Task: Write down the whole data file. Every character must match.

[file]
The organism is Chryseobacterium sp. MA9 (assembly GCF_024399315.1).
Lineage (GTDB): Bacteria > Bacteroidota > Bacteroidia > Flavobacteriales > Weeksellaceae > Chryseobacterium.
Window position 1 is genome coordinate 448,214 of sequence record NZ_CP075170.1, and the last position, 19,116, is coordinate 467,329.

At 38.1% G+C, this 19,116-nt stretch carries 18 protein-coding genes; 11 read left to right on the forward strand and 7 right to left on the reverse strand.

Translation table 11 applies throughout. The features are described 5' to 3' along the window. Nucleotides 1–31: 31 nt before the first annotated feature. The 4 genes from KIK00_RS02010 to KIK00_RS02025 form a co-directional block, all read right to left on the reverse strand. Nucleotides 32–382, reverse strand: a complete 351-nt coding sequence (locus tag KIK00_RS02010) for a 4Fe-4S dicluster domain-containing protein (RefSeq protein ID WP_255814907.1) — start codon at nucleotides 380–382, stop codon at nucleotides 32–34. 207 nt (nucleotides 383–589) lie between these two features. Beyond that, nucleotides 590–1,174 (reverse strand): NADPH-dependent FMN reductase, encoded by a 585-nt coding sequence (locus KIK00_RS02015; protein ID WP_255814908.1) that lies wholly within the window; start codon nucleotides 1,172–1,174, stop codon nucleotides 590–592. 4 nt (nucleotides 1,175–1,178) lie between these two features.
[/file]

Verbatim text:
The organism is Chryseobacterium sp. MA9 (assembly GCF_024399315.1).
Lineage (GTDB): Bacteria > Bacteroidota > Bacteroidia > Flavobacteriales > Weeksellaceae > Chryseobacterium.
Window position 1 is genome coordinate 448,214 of sequence record NZ_CP075170.1, and the last position, 19,116, is coordinate 467,329.

At 38.1% G+C, this 19,116-nt stretch carries 18 protein-coding genes; 11 read left to right on the forward strand and 7 right to left on the reverse strand.

Translation table 11 applies throughout. The features are described 5' to 3' along the window. Nucleotides 1–31: 31 nt before the first annotated feature. The 4 genes from KIK00_RS02010 to KIK00_RS02025 form a co-directional block, all read right to left on the reverse strand. Nucleotides 32–382, reverse strand: a complete 351-nt coding sequence (locus tag KIK00_RS02010) for a 4Fe-4S dicluster domain-containing protein (RefSeq protein ID WP_255814907.1) — start codon at nucleotides 380–382, stop codon at nucleotides 32–34. 207 nt (nucleotides 383–589) lie between these two features. Beyond that, nucleotides 590–1,174 (reverse strand): NADPH-dependent FMN reductase, encoded by a 585-nt coding sequence (locus KIK00_RS02015; protein ID WP_255814908.1) that lies wholly within the window; start codon nucleotides 1,172–1,174, stop codon nucleotides 590–592. 4 nt (nucleotides 1,175–1,178) lie between these two features.